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Puppy Pad Training 101: Teaching Your Pup to Use Potty Pads

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Puppy pad training a young dog is always challenging. They have horrible bladder control and no matter what, it seems like they’re always making a mess.

Training a puppy to use potty pads can be a great step to full housebreaking, or can be a full-time fix for small dogs!

Today we’ll talk about how to puppy pad train your dog and cover what you need to know for getting started.

Inside or Outside: Are Potty Pads Right For You?

Most dog owners will train their dogs to go potty outside. Some use potty pad training as an intermediate step, while others skip over it entirely. Still other owners may choose to train their dog to use a designated indoor area inside on a regular, ongoing basis.

Remember that if you are using potty pads as a temporary fix for young pups with poor bladder control, you’ll later have to house train your puppy not to pee inside, and gradually graduate them to outdoor potty use.

Is puppy pad training right for you? If you fit one or more of these categories, consider potty pads:

  • You own a small dog. Small dogs create small messes, making potty pad training fairly easy. For rather obvious reasons, it can be much stinkier and messier to have a large dog using your bathroom floor as a potty corner.
  • Screen Shot 2016-08-16 at 10.47.08 AMYou live in cold weather. Puppy pad training is also ideal for those who live in colder climates. Some small dogs just can’t handle being outside in Vermont winters!
  • You live in an apartment. If you live on the 72nd floor of the concrete jungle, taking your dog outside for potty can be difficult. Although some apartments have dog potty spots on the roof, many don’t. The difficulty of navigating apartments makes potty pad training appealing.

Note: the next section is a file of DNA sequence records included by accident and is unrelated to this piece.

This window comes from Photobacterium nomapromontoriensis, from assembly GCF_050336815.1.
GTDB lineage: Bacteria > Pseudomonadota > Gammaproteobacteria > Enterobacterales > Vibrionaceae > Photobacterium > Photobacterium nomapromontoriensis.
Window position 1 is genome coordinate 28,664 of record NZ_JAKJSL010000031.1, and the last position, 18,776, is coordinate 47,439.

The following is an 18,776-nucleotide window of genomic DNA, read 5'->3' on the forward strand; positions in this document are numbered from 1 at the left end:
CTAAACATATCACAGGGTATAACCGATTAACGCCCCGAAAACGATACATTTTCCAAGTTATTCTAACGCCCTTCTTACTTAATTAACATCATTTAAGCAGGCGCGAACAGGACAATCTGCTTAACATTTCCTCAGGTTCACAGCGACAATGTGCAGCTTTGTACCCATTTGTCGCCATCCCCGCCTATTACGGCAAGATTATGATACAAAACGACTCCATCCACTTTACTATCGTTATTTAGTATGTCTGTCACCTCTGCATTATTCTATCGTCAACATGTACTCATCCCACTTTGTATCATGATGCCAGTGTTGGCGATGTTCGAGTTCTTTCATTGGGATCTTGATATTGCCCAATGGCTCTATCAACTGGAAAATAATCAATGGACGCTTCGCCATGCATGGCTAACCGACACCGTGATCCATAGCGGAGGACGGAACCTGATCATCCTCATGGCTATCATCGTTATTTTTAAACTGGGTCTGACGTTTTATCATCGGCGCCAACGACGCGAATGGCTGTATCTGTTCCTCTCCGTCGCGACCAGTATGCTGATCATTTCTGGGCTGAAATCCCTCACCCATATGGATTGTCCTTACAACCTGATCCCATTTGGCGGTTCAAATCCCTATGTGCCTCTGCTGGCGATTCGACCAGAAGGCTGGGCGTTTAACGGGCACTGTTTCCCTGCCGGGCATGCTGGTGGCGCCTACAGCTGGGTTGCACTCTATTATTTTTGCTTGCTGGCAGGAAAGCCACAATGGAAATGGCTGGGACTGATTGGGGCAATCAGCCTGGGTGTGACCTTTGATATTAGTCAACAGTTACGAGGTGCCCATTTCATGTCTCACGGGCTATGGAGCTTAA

• You have limited mobility. Older dog owners or owners with disabilities may find potty pads a good option. While they still require cleaning, potty pad training eliminates the need for handling a dog on a walk (although you should still hire a dog walker regularly to get your dog much-needed exercise).
  • You can’t take your puppy outside often enough. If, for whatever reason, you just can’t walk your dog enough for his potty schedule, potty pads may be for you. If you have a young dog and work 9-5, you’ll likely want to consider potty pad training until your dog develops a stronger bladder.
  • Your dog is really difficult to walk. Extremely shy dogs or dogs with major reactivity can be endlessly difficult to walk. These dogs should see a professional trainer or behaviorist, but a potty pad can help reduce everyone’s stress in the meantime. This also applies to dogs with physical disabilities or extremely old dogs.

Potty Pad Training: Product Options

For dogs, newspaper on the ground may not be obvious enough. Why is it ok to pee on this spot but not this spot? Why can I pee on this newspaper but not that magazine? Giving your puppy a distinct spot to do their business is key for successful puppy pad training.

There are a lot of options for training your puppy to pee in a specific spot inside. You can try:

  • puppy padsClassic Potty Pads. Puppy pads are traditionally composed of layered, spongey material that absorbs wetness and is leak-proof.
  • Dog Litter Boxes. You heard that right – litter boxes aren’t just for dogs! These boxes are filled with recycled paper pellets that absorb your dog’s messes.
  • Grass Mats. Grass potty mats can be made with real or artificial grass. They are an especially good choice for owners who plan on graduating their dogs to outdoor house training, serving as an easy and natural stepping stone. Learn more about FreshPatch and other grass pee pads.

It’s worth noting that litter boxes with pellets and fake grass mats have huge advantages because they are more distinct from your floor than classic potty pads. They take advantage of your dog’s natural instincts to help them potty in the right place.